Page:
So, Chattanooga is ranked 10th by the Kaiser Family Foundation among the cheapest markets to purchase individual health plans offered through the Affordable Care Act (Obamacare). Bully! That is, unless you don't want to use Erlanger hospital or as long you don't mind choosing from a narrow provider network provided by low-cost provider BlueCross BlueShield. In other words, that "keep your doctor" thing the president once trumpeted? That's out the window in this instance unless your doc is in the narrow network.
And judging just from the disparity in the early roll-out, the whole schmear seems to smack of the unfairness it was supposed to alleviate.
Because of the way the insurance companies have played by the Obamacare rules, for instance, someone in North Georgia would have to pay $200 for a health care plan that someone in Chattanooga could get for $168. And someone in high-cost-of-living Hawaii pays less than in low-cost-of-living Chattanooga given the same coverage parameters. And what about the fact unhealthy, prescription-happy residents of the Scenic City pay only $8 more than the tee-totaling, healthy-diet Mormons of Salt Lake City?
And who pays for Chattanooga to be No. 10? The already insured, among others. As Mark White, president and chief executive officer of BlueCross BlueShield of Arkansas, said matter-of-factly in a magazine to that company's insured recently: "The cost of this [previously] uncompensated care is [now] paid by all of us in higher health insurance premiums."
Whatever reputation the United Auto Workers had before Volkswagen workers voted 53 percent to 47 percent against allowing the union to represent them now has sour grapes added to the mix.
On Friday, the union filed an appeal with the National Labor Relations Board over the supposed interference in the vote by politicians and outside interest groups. Glossed over was the fact VW invited the union to make itself at home in the plant and allowed it free access to workers, a perk the anti-union side did not have. It also had its own politician, President Barack Obama, weigh in on the union side.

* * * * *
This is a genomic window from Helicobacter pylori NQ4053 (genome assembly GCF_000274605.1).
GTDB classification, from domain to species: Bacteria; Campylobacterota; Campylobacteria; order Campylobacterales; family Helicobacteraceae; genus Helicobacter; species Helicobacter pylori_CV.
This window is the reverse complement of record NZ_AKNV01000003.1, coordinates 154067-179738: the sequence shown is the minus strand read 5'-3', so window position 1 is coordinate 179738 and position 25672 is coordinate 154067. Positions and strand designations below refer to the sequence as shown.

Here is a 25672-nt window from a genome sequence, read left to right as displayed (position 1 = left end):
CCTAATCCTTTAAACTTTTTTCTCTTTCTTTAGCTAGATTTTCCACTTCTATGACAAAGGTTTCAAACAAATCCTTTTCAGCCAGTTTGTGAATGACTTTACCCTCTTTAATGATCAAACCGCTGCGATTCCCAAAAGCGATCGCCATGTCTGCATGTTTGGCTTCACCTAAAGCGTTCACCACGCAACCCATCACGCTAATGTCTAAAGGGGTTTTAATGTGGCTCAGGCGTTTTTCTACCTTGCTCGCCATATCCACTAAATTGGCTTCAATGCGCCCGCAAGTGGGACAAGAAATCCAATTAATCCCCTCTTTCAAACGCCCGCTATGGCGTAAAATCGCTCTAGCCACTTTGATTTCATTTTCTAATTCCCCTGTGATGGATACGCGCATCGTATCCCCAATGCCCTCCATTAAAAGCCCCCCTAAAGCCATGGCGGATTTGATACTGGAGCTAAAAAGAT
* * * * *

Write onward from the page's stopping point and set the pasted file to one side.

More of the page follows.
Chances are an election re-do, which according to one former NLRB member could be months away if it happens at all, will result in an even more lopsided vote against the union.
The Federal Communications Commission late Friday suspended plans for a survey of television and radio stations after concerns were raised -- including by FCC commissioner Ajit Pai -- about questions in the survey regarding editorial practices in the newsroom.
Chairman Tom Wheeler and FCC spokeswoman Shannon Gilson admitted that some of the proposed questions for reporters and news directors "overstepped the bounds of what is required." Pai said the study "would have thrust the federal government into newsrooms ... where it just doesn't belong.
"The Commission has now recognized that no study by the federal government, now or in the future, should involve asking questions to media owners, news directors or reporters about their practices. This is an important victory for the First Amendment." He also credited the American people for making their voices known on the issue.
Broadcasters and pundits have thrown up the words "Euro Spring" to describe citizens' uprising in the Ukraine that over the weekend saw the Eastern European country's president leave the capital of Kiev and the parliament take over.
The country is now divided, with its eastern part favoring its recent ties with a Russia dominated by iron-fisted Vladamir Putin and its western half preferring Western Europe.
Before anyone throws the term "Euro Spring" around, consider that President Obama saw a flowering Arab Spring in 2011 when he helped usher out former Egyptian President Hosni Mubarak, an American ally with human rights violations.
Then he sided with, if tacitly, the human rights-violating Muslim Brotherhood -- over 30 million Egyptian protesters -- before backing off and letting whatever would happen happen.
Since that initial "spring," rulers have been forced from power in Egypt (twice), Tunisia, Libya and Yemen, civil uprisings have riven Bahrain and Syria, and major and minor protests have troubled a half dozen other countries in the region.
That kind of spring must sound like six more years of winter to Eastern Europe.